Nuclear Policy News – August 10, 2018

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North Korea chides U.S. sanctions pressure on denuclearization process

Pence Advances Plan to Create a Space Force
New York Times

Koreas prepare for summit as North asks U.S. to ease sanctions
The Japan Times


East Asia

North Korea chides U.S. sanctions pressure on denuclearization process
North Korea on Thursday denounced U.S. calls for enforcing international sanctions despite its goodwill moves and said progress on denuclearization promises could not be expected if Washington followed an “outdated acting script.” North Korea’s foreign ministry said Pyongyang had stopped nuclear and missile tests, dismantled a nuclear test ground and returned the remains of some U.S. soldiers killed in the 1950-53 Korean War. Yet Washington was still insisting on “denuclearization first” and had “responded to our expectation by inciting international sanctions and pressure” it said.

North Korea vows to retain nuclear knowledge
Financial Times8/10/18
North Korea has said it will retain its nuclear knowledge in comments likely to strain an increasingly tense relationship between Pyongyang and Washington. Two months after agreeing to reset relations at a historic summit in Singapore, ties between the two nations appear to have hit a roadblock on the issue of denuclearisation, with Pyongyang criticising Washington for its refusal to ease sanctions.

Koreas prepare for summit as North asks U.S. to ease sanctions
The Japan Times8/10/18
The rival Koreas plan to hold high-level talks on Monday to prepare for a third summit between their leaders, and Pyongyang called on the United States to reciprocate its “goodwill measures” by easing sanctions and stopping demands that the North denuclearize first.

As Tokyo shuns ban treaty, leading the way to a nuclear-free world falls to Japan’s citizens and hibakusha
The Japan Times8/10/18
In Nagasaki, U.N. Secretary-General Antonio Guterres underlined his solidarity with atomic bomb survivors, known as hibakusha, and called them “true messengers” of peace. He acknowledged the power of hibakusha as he reminded the world from the city — one of the two in Japan subjected to atomic bombing — that the realization of a nuclear-free world is still distant, and that work toward disarmament continues.

Middle East

U.S. can’t be trusted, Iran says, as North Korea slams continued U.S. pressure
Iranian President Hassan Rouhani told North Korea’s foreign minister that the United States cannot be trusted, Tehran’s state media said, as the United States seeks a deal to rein in the North’s nuclear and missile programs.


Russia, China object to U.S. proposal to blacklist Russian bank at U.N.: diplomats
Russia and China on Thursday objected to a U.S. proposal to add a Russian bank, Moscow-based North Korean banker and two other entities to a U.N. Security Council blacklist, diplomats said. The list of proposed designations mirrors new sanctions announced by the U.S. Treasury last week.

U.S. Nuclear Policy

Pence Advances Plan to Create a Space Force
New York Times8/9/18
Vice President Mike Pence promoted a proposed Space Command on Thursday as “an idea whose time has come” in comments at the Pentagon to unveil a few more details about President Trump’s plan to create another military force, this one for outer space, and for it to be in operation by 2020. Mr. Trump’s space dreams still have to go through a divided Congress to come true, but initially reluctant Pentagon officials have lined up behind the proposal and now say that they will do what they can to bring it to fruition.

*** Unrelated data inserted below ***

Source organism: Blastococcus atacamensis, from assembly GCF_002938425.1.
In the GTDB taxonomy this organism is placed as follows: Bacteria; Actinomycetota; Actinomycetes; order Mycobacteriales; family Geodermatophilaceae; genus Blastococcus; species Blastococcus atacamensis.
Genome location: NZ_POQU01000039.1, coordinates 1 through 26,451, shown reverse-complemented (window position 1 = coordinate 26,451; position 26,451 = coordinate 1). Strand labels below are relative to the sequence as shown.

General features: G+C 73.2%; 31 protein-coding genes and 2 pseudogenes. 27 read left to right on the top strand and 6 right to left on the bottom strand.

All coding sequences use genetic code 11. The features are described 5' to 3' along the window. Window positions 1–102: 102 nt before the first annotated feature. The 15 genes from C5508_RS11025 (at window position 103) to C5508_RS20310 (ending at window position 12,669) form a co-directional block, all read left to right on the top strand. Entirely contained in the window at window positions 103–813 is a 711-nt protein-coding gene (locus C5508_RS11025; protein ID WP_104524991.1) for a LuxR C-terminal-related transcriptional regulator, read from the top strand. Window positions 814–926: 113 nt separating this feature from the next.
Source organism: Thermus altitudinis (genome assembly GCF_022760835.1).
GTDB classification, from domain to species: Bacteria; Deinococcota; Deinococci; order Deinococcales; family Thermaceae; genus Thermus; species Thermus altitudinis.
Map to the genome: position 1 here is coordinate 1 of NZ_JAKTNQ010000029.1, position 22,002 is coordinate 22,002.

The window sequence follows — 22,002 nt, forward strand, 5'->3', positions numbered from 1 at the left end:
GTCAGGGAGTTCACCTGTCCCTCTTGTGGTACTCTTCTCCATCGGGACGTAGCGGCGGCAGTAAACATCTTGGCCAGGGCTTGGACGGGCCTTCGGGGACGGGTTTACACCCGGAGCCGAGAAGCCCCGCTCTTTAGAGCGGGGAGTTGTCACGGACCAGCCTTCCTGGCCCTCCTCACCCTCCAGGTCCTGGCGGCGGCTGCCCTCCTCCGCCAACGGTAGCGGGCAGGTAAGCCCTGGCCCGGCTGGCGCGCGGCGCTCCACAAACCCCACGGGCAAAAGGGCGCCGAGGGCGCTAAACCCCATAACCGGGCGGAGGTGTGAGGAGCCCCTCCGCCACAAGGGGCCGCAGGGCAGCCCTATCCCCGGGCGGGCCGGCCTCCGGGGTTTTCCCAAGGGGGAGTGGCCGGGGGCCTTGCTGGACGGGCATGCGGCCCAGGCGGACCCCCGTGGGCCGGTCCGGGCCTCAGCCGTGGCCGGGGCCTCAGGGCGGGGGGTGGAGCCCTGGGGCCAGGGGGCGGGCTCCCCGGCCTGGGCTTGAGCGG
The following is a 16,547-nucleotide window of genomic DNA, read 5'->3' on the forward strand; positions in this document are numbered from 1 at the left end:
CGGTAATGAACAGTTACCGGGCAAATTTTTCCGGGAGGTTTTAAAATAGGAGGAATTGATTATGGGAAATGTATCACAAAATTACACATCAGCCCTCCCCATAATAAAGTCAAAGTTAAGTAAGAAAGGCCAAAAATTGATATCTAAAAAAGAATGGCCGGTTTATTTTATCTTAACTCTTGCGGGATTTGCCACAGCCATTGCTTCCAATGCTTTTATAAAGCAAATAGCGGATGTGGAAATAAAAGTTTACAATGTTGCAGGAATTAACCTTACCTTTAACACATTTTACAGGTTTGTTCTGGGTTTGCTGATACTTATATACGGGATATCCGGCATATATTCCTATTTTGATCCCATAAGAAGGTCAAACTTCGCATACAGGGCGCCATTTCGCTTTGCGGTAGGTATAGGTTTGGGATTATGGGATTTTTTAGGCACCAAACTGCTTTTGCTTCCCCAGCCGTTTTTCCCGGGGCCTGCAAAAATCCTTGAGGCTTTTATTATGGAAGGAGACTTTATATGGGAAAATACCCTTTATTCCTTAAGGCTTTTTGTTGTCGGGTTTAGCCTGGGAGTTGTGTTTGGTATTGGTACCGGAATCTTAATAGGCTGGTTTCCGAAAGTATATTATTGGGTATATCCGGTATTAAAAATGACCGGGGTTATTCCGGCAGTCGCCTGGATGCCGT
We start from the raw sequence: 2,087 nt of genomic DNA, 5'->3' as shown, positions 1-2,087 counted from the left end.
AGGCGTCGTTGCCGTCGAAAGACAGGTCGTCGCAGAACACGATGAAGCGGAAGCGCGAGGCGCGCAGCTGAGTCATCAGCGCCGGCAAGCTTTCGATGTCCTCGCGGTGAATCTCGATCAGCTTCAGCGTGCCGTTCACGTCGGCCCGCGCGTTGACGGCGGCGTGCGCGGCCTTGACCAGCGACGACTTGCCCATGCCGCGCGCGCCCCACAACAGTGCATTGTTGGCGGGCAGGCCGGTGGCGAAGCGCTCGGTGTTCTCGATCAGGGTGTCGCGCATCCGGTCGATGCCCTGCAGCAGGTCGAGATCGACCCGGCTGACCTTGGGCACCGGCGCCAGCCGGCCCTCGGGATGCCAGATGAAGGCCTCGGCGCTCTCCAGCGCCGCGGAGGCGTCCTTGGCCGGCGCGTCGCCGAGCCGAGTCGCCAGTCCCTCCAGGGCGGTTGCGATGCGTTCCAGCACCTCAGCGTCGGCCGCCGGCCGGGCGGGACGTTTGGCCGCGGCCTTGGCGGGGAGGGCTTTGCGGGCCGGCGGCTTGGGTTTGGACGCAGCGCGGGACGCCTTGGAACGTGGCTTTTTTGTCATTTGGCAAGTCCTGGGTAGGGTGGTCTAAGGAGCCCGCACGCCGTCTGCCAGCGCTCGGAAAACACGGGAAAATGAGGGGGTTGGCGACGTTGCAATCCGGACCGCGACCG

Hard-liners push Trump to ramp up pressure on North Koreans over slow pace of denuclearization talks
Washington Times8/10/18
Two months have gone by since the Singapore summit with no serious steps toward denuclearization by North Korea, a reality that has left the Trump administration offering mixed messages on how it plans to proceed in negotiations amid growing concern that Washington is being played by Pyongyang. Hard-liners advising President Trump say the North Koreans need to start showing results.

U.S. Forecasts 50% Cut in Iran Oil Sales, Missing Goal
The Trump administration forecasts that it will persuade countries to cut Iranian oil imports by as much as 1 million barrels a day when it reimposes energy sanctions in early November, according to two people familiar with the administration’s efforts to choke off Tehran’s crude sales. The assessment forecasts a range of likely cuts of 700,000 to 1 million barrels a day — a significant reduction for the Islamic Republic but short of the announced U.S. goal of halting all sales of Iranian crude.

Opinion and Analysis

How Mike Pompeo is succeeding where Rex Tillerson failed
Washington PostDavid Ignatius
When Secretary of State Mike Pompeo spoke at his swearing-in ceremony on May 2, he advised his new colleagues at Foggy Bottom: “I want the State Department to get its swagger back.” State doesn’t really do “swagger,” but career officials say morale has improved from the rock-bottom level it reached with his predecessor, Rex Tillerson.

What It Would Take for Iran to Talk to Trump
Defense OneVali Nasr
It may not seem like it, but Tehran has a lot to gain from meeting with a U.S. president in search of his own nuclear deal.

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